Enjoyable and effective customer experiences don't just happen. They must be intentionally and deliberately designed across every touchpoint. This requires a deep understanding of your customers and an unwavering focus on their perspective. There are 5 key principles that help guide the creation of great experiences:
1. Participant-Centered - Only the people participating in the delivery and consumption of the experience know if the experience was enjoyable, effective and differentiated. Great experiences are designed from their point of view. This requires you spend time with your customers to learn about their behavior and attitudes throughout their interactions with your company.
Example: How often have you been on the phone with a company only to have to repeat the same information multiple times as they pass you from one department to the other? Did you feel they really understand your perspective? Most companies create organizational structures and processes from the perspective of optimizing their business. Not from their customer's perspective.
2. Holistic - Time, space, culture, social environment and brand promise are just a few of the factors that impact experience. Experiences should be designed taking as many of these factors into consideration as possible.
Example: A restaurant providing a view of the kitchen area so diners can see their food being prepared is stimulating the senses of sight and sound as well as taste, touch and smell. While this creates an experience appropriate for a luxury brand the same back office access delivered by a fast food chain or a tax accountant doesn’t match with the company's brand promise and won't improve the experience.
3. Co-creative - All stakeholders involved in the delivery or consumption of an experience, including the back office staff and outside influencers, have an impact. As many stakeholders as possible should be involved in the design process.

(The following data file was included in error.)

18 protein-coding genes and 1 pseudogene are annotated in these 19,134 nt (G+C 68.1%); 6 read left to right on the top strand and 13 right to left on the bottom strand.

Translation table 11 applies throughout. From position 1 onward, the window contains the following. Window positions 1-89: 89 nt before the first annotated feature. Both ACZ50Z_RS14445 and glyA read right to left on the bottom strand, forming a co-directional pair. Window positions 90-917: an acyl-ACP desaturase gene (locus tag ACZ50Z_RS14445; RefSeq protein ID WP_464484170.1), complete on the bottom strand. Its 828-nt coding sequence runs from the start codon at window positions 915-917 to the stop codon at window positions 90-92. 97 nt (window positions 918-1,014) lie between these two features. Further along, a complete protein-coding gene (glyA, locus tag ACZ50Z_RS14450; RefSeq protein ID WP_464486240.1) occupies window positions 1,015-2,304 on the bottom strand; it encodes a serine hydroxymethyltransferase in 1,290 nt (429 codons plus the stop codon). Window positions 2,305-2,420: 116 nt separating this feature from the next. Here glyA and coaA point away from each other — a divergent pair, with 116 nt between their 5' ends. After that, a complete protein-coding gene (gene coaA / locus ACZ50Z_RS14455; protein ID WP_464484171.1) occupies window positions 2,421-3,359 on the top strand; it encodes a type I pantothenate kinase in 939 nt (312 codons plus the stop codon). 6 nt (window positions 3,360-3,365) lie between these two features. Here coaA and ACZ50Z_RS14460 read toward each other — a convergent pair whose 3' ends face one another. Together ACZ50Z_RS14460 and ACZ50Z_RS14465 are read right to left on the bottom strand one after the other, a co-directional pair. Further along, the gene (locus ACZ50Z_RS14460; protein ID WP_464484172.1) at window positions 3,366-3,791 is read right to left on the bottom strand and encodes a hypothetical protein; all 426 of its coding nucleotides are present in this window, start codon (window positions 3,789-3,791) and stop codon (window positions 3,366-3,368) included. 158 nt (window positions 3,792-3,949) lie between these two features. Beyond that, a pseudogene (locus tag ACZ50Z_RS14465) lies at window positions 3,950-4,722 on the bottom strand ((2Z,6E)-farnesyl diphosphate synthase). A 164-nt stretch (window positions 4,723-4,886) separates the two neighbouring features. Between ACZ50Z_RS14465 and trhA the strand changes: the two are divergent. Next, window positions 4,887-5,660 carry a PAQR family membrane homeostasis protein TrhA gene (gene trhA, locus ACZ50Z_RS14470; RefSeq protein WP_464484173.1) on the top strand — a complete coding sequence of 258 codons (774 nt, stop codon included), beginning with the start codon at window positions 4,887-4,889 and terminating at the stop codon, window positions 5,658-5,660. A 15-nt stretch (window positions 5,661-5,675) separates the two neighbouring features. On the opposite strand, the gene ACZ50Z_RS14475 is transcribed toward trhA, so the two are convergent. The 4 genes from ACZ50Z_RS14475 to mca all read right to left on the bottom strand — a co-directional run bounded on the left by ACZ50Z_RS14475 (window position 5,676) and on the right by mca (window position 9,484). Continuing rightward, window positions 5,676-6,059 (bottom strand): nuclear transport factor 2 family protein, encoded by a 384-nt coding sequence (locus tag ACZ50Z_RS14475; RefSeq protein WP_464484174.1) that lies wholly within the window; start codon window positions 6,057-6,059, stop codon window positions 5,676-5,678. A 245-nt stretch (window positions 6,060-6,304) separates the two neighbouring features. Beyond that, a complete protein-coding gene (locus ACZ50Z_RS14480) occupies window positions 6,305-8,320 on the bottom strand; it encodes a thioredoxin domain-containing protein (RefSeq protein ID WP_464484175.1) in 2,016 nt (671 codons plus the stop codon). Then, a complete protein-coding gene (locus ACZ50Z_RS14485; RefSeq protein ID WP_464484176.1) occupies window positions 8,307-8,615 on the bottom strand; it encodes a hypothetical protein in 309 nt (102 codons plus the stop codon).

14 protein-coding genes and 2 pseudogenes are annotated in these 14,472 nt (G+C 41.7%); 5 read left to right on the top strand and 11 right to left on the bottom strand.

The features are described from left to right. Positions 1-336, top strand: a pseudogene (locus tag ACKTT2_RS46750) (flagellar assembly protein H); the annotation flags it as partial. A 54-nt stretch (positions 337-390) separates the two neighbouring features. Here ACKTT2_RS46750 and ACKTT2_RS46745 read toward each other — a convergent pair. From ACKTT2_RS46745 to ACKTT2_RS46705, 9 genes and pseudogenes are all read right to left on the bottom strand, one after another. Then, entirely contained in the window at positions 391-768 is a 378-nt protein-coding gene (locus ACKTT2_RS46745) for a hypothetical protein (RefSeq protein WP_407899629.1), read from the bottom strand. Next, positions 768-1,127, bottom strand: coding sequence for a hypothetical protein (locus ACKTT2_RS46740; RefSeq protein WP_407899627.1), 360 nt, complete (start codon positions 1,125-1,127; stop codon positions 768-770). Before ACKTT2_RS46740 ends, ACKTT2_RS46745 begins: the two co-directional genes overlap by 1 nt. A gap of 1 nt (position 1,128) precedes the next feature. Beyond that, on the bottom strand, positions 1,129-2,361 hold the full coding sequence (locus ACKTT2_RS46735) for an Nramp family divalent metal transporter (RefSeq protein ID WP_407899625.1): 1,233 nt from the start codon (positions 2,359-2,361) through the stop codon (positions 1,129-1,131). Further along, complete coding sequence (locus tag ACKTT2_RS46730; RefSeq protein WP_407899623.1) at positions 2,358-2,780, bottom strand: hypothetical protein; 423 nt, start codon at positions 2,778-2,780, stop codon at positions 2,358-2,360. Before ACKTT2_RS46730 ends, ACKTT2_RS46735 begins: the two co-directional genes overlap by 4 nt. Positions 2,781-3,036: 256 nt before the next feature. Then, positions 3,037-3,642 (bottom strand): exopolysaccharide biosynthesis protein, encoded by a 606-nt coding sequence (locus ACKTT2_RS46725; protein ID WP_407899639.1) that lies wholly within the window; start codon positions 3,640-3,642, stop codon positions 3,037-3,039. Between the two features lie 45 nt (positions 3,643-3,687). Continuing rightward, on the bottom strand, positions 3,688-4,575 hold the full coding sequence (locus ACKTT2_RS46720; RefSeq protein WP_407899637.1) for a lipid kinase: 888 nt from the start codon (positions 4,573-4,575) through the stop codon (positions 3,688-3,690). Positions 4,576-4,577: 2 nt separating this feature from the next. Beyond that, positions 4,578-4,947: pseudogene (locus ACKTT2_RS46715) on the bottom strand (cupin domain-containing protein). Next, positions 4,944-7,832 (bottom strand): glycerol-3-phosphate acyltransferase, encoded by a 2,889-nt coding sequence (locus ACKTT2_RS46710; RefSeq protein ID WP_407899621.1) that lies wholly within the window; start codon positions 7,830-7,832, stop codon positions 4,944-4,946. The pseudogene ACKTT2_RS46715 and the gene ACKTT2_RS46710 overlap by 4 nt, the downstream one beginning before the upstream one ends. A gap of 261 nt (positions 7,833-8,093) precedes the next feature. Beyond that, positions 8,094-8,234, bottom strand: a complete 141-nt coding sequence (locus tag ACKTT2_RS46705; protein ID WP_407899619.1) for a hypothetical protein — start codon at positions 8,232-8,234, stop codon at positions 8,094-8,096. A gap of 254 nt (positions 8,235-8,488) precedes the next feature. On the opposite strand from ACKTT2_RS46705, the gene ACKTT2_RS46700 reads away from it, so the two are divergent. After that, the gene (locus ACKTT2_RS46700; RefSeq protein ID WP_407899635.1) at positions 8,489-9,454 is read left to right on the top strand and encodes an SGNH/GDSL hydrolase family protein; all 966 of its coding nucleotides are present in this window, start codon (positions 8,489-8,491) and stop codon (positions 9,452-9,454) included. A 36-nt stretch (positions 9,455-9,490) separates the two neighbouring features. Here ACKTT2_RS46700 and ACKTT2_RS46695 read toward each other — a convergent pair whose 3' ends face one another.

Example: Digital products designed to help older adults remember their medication must meet the needs of a diverse group of stakeholders:
- Medical staff caring for the older adult
- The family members of the older adult
- The older adult using the product
Each of these groups have different needs and value experiences differently. They also have unique insights that could drive the design of a better experience for all involved.
4. Sequencing - Experiences occur over time. What is necessary to create a great experience early on is different from what is required later. Great experiences take the sequence and pace of interactions into consideration.
Example: Experiences play out over time. If the pace is too fast it can feel frenetic, too slow and it can be frustrating for the participants. Think of your favorite restaurant sporting or entertainment event. The pace changes as the experience progresses, moving quickly through some stages yet slowing and allowing anticipation to build in others.
5. Evidencing - Many of the products, services we consume are intangible. Providing evidence of value delivered in the form of a tangible item can alert the customer to a service that they were previously unaware of and provide an emotional connection to the experience.
Example: A mechanic leaving seat and floor covers in the car after the service is sending a message. The covers provide physical evidence of the care taken with the customers car even though the customer may never see the work done under the hood.
Keeping these principles in mind when designing your customers experiences will ensure the experiences you deliver are enjoyable, effective and differentiated.